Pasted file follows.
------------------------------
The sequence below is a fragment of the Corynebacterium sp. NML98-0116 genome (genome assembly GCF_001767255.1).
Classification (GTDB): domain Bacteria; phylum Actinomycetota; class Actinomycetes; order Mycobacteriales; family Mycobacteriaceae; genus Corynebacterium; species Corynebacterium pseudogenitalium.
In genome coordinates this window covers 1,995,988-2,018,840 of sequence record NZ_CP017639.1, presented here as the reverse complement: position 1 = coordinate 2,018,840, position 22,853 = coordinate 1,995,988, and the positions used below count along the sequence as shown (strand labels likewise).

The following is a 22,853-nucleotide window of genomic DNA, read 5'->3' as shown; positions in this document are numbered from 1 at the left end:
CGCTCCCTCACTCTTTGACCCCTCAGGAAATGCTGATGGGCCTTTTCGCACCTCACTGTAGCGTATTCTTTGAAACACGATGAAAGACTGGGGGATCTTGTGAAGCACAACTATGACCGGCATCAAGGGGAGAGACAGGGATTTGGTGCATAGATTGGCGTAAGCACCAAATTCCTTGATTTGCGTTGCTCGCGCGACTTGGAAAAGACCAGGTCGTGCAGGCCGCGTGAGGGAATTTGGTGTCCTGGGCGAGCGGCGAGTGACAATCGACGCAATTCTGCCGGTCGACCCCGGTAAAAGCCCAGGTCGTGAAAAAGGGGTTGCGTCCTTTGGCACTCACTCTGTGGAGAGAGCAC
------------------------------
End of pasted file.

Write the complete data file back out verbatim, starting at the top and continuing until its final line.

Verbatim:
The sequence below is a fragment of the Corynebacterium sp. NML98-0116 genome (genome assembly GCF_001767255.1).
Classification (GTDB): domain Bacteria; phylum Actinomycetota; class Actinomycetes; order Mycobacteriales; family Mycobacteriaceae; genus Corynebacterium; species Corynebacterium pseudogenitalium.
In genome coordinates this window covers 1,995,988-2,018,840 of sequence record NZ_CP017639.1, presented here as the reverse complement: position 1 = coordinate 2,018,840, position 22,853 = coordinate 1,995,988, and the positions used below count along the sequence as shown (strand labels likewise).

The following is a 22,853-nucleotide window of genomic DNA, read 5'->3' as shown; positions in this document are numbered from 1 at the left end:
CGCTCCCTCACTCTTTGACCCCTCAGGAAATGCTGATGGGCCTTTTCGCACCTCACTGTAGCGTATTCTTTGAAACACGATGAAAGACTGGGGGATCTTGTGAAGCACAACTATGACCGGCATCAAGGGGAGAGACAGGGATTTGGTGCATAGATTGGCGTAAGCACCAAATTCCTTGATTTGCGTTGCTCGCGCGACTTGGAAAAGACCAGGTCGTGCAGGCCGCGTGAGGGAATTTGGTGTCCTGGGCGAGCGGCGAGTGACAATCGACGCAATTCTGCCGGTCGACCCCGGTAAAAGCCCAGGTCGTGAAAAAGGGGTTGCGTCCTTTGGCACTCACTCTGTGGAGAGAGCAC